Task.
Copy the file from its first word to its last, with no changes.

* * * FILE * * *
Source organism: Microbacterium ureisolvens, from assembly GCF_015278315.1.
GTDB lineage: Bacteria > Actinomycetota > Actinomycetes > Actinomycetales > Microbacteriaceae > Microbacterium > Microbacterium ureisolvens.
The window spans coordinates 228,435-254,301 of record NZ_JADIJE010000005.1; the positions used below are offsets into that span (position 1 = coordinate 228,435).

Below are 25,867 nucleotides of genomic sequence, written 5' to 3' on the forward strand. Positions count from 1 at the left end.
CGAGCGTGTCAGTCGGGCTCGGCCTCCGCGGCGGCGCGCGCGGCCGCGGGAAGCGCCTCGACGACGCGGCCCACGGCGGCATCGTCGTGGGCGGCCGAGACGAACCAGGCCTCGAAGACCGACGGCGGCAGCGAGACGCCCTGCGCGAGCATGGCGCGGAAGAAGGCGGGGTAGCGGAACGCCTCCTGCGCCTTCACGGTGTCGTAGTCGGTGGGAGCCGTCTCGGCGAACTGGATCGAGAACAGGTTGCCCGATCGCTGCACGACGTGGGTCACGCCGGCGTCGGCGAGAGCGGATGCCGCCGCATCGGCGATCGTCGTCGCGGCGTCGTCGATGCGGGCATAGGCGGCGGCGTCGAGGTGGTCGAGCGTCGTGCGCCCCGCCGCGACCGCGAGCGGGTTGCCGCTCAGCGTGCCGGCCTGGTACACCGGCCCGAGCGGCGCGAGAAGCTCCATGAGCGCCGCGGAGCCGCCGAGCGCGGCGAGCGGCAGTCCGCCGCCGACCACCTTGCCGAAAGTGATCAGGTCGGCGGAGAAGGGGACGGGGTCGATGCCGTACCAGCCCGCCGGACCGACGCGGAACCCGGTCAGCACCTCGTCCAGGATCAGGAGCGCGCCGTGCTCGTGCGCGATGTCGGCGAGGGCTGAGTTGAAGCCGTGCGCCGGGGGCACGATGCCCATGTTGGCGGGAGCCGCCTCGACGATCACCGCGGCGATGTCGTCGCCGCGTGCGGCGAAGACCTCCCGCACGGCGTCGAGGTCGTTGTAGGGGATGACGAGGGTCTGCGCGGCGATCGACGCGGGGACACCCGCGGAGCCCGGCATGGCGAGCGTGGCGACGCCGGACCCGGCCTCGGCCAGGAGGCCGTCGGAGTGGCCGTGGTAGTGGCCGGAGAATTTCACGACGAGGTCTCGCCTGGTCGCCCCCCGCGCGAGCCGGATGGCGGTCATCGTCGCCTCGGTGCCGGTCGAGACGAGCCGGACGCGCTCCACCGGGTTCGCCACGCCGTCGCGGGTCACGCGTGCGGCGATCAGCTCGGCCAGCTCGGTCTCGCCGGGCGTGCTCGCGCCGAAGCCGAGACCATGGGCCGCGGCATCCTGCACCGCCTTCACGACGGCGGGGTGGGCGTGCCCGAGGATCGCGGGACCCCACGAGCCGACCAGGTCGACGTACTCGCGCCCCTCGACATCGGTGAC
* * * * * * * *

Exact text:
Source organism: Microbacterium ureisolvens, from assembly GCF_015278315.1.
GTDB lineage: Bacteria > Actinomycetota > Actinomycetes > Actinomycetales > Microbacteriaceae > Microbacterium > Microbacterium ureisolvens.
The window spans coordinates 228,435-254,301 of record NZ_JADIJE010000005.1; the positions used below are offsets into that span (position 1 = coordinate 228,435).

Below are 25,867 nucleotides of genomic sequence, written 5' to 3' on the forward strand. Positions count from 1 at the left end.
CGAGCGTGTCAGTCGGGCTCGGCCTCCGCGGCGGCGCGCGCGGCCGCGGGAAGCGCCTCGACGACGCGGCCCACGGCGGCATCGTCGTGGGCGGCCGAGACGAACCAGGCCTCGAAGACCGACGGCGGCAGCGAGACGCCCTGCGCGAGCATGGCGCGGAAGAAGGCGGGGTAGCGGAACGCCTCCTGCGCCTTCACGGTGTCGTAGTCGGTGGGAGCCGTCTCGGCGAACTGGATCGAGAACAGGTTGCCCGATCGCTGCACGACGTGGGTCACGCCGGCGTCGGCGAGAGCGGATGCCGCCGCATCGGCGATCGTCGTCGCGGCGTCGTCGATGCGGGCATAGGCGGCGGCGTCGAGGTGGTCGAGCGTCGTGCGCCCCGCCGCGACCGCGAGCGGGTTGCCGCTCAGCGTGCCGGCCTGGTACACCGGCCCGAGCGGCGCGAGAAGCTCCATGAGCGCCGCGGAGCCGCCGAGCGCGGCGAGCGGCAGTCCGCCGCCGACCACCTTGCCGAAAGTGATCAGGTCGGCGGAGAAGGGGACGGGGTCGATGCCGTACCAGCCCGCCGGACCGACGCGGAACCCGGTCAGCACCTCGTCCAGGATCAGGAGCGCGCCGTGCTCGTGCGCGATGTCGGCGAGGGCTGAGTTGAAGCCGTGCGCCGGGGGCACGATGCCCATGTTGGCGGGAGCCGCCTCGACGATCACCGCGGCGATGTCGTCGCCGCGTGCGGCGAAGACCTCCCGCACGGCGTCGAGGTCGTTGTAGGGGATGACGAGGGTCTGCGCGGCGATCGACGCGGGGACACCCGCGGAGCCCGGCATGGCGAGCGTGGCGACGCCGGACCCGGCCTCGGCCAGGAGGCCGTCGGAGTGGCCGTGGTAGTGGCCGGAGAATTTCACGACGAGGTCTCGCCTGGTCGCCCCCCGCGCGAGCCGGATGGCGGTCATCGTCGCCTCGGTGCCGGTCGAGACGAGCCGGACGCGCTCCACCGGGTTCGCCACGCCGTCGCGGGTCACGCGTGCGGCGATCAGCTCGGCCAGCTCGGTCTCGCCGGGCGTGCTCGCGCCGAAGCCGAGACCATGGGCCGCGGCATCCTGCACCGCCTTCACGACGGCGGGGTGGGCGTGCCCGAGGATCGCGGGACCCCACGAGCCGACCAGGTCGACGTACTCGCGCCCCTCGACATCGGTGAC